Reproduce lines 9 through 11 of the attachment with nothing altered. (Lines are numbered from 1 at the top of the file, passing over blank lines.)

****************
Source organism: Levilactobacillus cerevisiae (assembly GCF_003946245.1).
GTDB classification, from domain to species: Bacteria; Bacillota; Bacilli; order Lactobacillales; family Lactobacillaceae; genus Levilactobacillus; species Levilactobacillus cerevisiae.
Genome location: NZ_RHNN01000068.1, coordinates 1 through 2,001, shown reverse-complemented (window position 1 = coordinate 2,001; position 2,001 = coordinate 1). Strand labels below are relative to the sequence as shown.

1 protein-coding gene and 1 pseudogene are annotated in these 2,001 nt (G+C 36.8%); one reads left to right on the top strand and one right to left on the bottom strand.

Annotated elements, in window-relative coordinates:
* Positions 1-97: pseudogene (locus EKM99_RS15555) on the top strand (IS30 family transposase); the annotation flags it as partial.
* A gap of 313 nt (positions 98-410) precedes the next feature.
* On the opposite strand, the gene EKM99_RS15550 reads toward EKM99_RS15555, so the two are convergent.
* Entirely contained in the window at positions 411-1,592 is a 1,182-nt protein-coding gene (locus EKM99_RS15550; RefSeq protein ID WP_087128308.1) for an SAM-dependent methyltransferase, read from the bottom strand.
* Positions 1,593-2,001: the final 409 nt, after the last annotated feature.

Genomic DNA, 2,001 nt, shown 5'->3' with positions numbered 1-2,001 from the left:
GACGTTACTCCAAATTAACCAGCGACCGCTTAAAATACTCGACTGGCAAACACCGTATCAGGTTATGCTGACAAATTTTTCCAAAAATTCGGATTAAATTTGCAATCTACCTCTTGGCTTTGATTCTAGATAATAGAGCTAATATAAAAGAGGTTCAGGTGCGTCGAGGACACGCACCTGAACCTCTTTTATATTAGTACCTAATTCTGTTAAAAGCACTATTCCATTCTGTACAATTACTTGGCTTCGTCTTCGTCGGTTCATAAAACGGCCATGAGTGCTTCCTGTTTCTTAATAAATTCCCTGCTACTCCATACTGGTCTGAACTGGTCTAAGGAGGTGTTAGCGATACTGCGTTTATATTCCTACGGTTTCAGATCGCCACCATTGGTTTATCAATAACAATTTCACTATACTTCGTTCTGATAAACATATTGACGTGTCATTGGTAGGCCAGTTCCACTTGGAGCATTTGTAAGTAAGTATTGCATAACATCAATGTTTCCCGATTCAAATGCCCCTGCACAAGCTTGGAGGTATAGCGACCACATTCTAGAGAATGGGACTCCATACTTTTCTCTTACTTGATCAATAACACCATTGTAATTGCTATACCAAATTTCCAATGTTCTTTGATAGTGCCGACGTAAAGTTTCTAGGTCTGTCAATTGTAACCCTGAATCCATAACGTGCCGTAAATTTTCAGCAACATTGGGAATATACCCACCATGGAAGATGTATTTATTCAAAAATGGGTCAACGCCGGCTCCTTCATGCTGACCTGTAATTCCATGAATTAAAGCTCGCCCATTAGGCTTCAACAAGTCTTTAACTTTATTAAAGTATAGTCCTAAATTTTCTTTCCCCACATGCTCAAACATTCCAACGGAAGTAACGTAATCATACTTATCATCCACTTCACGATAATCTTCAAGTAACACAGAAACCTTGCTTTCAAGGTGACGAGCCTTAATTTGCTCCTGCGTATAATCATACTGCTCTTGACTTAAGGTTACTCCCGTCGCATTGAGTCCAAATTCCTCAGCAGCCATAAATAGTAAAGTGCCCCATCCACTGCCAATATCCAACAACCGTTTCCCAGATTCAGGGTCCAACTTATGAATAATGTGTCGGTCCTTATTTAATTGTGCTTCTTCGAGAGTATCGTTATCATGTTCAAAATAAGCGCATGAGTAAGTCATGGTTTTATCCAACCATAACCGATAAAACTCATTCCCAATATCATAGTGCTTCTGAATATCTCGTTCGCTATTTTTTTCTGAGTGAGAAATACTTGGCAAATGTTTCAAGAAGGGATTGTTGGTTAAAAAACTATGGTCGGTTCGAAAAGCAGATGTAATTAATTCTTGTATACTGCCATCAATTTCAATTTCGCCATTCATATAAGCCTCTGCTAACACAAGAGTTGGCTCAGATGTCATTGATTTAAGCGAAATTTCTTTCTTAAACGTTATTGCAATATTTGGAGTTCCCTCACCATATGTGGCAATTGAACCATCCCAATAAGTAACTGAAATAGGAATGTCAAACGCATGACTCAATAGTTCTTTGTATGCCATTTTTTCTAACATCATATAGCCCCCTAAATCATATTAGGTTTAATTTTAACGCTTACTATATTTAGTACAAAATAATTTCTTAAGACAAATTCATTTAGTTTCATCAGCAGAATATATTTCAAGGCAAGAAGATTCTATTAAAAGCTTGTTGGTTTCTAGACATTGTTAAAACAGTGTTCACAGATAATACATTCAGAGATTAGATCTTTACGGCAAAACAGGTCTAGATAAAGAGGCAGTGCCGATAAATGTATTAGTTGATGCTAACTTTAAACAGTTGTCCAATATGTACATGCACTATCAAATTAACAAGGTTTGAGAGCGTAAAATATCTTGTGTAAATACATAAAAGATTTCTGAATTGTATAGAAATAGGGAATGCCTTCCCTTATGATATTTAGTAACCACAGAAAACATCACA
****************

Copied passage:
* Entirely contained in the window at positions 411-1,592 is a 1,182-nt protein-coding gene (locus EKM99_RS15550; RefSeq protein ID WP_087128308.1) for an SAM-dependent methyltransferase, read from the bottom strand.
* Positions 1,593-2,001: the final 409 nt, after the last annotated feature.

Genomic DNA, 2,001 nt, shown 5'->3' with positions numbered 1-2,001 from the left: